Much has been written about how important hiring is to a team and organization. Indeed, getting the right people into the right roles is probably the most important thing any team can do. But a close second is getting those new people into the mix, feeling welcomed and working effectively (also known as on-boarding). This second step is where a lot of teams struggle.
Sure, some new hires come in to their new role with a nice welcome email waiting, a package of team merchandise and helpful materials at their desk, and perhaps even a suggested 30-60-90 day plan for getting up to speed. But even if that’s done (and that’s a big if), it’s likely that the expectations and plans for the team to help them on-board have not been discussed at any length. As a result of this and many other factors, most people don’t prioritize enough time to help new hires, and assume that they will ask if they need something or that they are “drinking from the fire hose” and that it’s best to not overwhelm them at the start. This is a shame.
Helping new team members is one of the many things omitted from every job description. Here’s a few different ways to think about increasing empathy towards new team members and being more useful.
Act like you are in the middle of nowhere…
Have you noticed how the social norms for interacting with people when you are on a city sidewalk are totally different than when you are on a mountain trail? The expectation in the city is that it’s not rude to pay little attention to each other, and you are justified to not make eye contact or at most give a little smile or hello. But, if you are on a trail in the mountains and you encounter other hikers, it’s generally a rare occurrence and the expectation is reversed. The norm is to say hi, and more than likely you will be inclined (or approached) to chat about your dog, how’s it looking up ahead, or where you are from.
I think we often default to treating new team members like we’re passing on a city sidewalk, and they probably feel like they are out in the mountains, expecting the next person they see will make time to talk about what it’s like up ahead. Act like you are on the mountain with them.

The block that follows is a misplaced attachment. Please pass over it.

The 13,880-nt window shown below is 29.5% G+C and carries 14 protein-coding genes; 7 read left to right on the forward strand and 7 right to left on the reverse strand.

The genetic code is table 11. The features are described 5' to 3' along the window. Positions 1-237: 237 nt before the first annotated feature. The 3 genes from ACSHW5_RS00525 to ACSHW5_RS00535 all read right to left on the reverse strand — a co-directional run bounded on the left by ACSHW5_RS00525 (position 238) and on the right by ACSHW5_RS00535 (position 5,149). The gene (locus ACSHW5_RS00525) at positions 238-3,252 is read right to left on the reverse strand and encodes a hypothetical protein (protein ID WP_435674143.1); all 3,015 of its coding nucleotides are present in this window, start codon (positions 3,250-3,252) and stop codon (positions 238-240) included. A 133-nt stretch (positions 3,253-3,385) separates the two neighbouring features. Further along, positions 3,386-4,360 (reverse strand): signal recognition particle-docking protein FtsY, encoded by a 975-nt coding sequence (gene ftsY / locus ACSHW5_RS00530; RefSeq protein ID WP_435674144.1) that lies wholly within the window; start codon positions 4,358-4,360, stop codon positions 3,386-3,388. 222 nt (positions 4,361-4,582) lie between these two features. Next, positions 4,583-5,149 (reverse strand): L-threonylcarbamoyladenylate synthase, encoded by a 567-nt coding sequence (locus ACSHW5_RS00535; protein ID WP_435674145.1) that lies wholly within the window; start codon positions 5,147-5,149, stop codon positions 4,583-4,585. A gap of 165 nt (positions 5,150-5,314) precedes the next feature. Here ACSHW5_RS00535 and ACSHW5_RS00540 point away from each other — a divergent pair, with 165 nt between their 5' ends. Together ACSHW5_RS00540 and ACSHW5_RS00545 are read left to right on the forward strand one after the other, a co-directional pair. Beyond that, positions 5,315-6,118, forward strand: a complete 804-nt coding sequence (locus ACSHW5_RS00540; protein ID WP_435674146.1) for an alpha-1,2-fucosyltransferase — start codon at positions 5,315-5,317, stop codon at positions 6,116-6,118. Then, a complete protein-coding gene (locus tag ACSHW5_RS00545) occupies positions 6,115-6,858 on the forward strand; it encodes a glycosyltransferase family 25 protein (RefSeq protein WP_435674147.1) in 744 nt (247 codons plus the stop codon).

“If you could only sense how important you are to the lives of those you meet; how important you can be to the people you may never even dream of. There is something of yourself that you leave at every meeting with another person.”Fred Rogers
Always give before asking or being asked…
Come bearing gifts. New team members don’t know what they need to know. Telling them you are “here to help” or to “let me know what I can do to help you once you get settled in” is not actually helpful. What is helpful is to put together a list of things you wished you knew when you started, introductions to other people that you think would be useful for them to know, or simply inviting them to lunch.
Be careful with “What do you need help with?”. That sounds helpful but it puts the onus on them. Instead, come to them with something they didn’t ask for that you think they might need. Doing some prep work for them is an easy way to build trust and it has very little downside (you needed to organize those notes anyway!).
Help them write their own stories…
With any new acquaintance there are a lot things you won’t know, which equals a lot of blanks to be filled in. Resist the urge to make up stories to fill these blanks. They are going to make mistakes, ask questions you thought were obvious, and also do a lot of things better than you. It’s going to be tempting to tell yourself stories that start with “They should be doing this…” or “They shouldn’t of done that…”. Anytime you recognize that coming to the surface, try to change the narrative.
The story that you want to write should be one that is about helping them by being generous and useful. The story about offering your expertise on a new issue or partnering with them to start a new project. The one where you improved your work because of something you learned from them. Change the framing from “They should do this…” to “I can help by…”.
“It is literally true that you can succeed best and quickest by helping others to succeed.”Napoleon Hill
Welcoming a new team member is something to celebrate and enjoy, and on-boarding them should be a serious commitment for everyone on the team. Helping them succeed helps everyone, including yourself.